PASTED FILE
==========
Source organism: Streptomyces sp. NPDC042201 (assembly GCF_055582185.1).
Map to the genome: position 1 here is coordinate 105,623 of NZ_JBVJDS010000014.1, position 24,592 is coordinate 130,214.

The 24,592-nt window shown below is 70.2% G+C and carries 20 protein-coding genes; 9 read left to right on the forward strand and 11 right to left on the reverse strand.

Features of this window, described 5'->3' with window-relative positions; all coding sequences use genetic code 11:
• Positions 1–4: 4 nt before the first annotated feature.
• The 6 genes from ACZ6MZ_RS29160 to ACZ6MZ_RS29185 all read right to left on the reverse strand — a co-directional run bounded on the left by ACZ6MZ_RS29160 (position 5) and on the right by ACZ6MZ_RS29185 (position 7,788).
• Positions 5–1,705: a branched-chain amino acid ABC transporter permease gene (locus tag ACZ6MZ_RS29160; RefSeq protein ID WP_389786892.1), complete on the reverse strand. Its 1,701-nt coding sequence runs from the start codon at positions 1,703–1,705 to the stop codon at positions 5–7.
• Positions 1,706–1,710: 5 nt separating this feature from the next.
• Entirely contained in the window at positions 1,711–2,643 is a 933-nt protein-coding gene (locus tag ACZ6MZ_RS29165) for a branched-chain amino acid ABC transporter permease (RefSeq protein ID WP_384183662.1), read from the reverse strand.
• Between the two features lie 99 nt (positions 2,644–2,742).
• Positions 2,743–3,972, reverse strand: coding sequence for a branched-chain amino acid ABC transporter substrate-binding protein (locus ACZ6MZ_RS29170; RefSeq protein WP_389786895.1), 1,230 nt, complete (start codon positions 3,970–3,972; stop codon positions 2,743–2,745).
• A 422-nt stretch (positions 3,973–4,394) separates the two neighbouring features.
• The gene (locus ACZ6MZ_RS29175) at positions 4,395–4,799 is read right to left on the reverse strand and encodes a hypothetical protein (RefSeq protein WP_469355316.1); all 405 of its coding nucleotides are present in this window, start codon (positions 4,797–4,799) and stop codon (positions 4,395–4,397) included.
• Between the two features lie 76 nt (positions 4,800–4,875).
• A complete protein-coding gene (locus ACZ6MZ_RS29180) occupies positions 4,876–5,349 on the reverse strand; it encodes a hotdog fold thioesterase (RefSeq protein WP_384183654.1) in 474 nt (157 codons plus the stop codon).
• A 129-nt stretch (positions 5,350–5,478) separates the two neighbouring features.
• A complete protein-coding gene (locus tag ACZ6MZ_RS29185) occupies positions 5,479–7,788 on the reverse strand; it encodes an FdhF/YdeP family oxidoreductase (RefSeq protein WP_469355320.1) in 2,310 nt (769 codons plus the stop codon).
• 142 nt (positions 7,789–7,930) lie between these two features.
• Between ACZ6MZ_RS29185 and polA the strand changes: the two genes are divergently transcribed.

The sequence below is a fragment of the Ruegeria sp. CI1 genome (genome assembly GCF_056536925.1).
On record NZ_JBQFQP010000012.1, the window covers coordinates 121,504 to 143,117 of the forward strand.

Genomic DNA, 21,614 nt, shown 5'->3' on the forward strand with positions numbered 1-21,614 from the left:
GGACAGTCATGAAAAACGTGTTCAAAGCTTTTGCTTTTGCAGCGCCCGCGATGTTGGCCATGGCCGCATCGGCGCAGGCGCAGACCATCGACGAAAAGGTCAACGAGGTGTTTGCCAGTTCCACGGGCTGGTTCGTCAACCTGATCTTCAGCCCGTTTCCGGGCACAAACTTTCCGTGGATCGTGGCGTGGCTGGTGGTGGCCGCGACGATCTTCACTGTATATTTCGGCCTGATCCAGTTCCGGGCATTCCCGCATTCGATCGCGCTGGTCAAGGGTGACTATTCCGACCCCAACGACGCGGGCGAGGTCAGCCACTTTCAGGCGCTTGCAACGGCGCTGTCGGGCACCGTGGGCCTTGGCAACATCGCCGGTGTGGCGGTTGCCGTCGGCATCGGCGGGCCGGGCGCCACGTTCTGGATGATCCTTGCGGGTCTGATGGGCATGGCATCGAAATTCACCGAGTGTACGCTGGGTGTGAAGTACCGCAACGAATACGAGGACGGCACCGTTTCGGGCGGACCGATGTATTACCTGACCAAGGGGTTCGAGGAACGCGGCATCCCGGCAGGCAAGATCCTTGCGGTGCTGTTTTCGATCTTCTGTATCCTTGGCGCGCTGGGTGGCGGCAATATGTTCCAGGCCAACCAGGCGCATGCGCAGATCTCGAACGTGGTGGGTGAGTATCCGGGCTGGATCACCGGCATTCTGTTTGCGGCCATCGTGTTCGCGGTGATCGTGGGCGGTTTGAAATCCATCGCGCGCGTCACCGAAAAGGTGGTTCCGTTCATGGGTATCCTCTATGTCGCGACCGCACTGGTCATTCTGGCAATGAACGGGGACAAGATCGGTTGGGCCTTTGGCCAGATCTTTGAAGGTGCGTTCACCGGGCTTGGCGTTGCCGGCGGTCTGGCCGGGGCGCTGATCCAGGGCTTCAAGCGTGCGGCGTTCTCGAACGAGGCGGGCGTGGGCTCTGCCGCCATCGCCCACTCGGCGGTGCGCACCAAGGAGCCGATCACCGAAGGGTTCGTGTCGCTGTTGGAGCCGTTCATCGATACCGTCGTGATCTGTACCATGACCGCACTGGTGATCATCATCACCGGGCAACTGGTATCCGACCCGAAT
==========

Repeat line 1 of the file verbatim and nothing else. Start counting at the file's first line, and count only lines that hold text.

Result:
Source organism: Streptomyces sp. NPDC042201 (assembly GCF_055582185.1).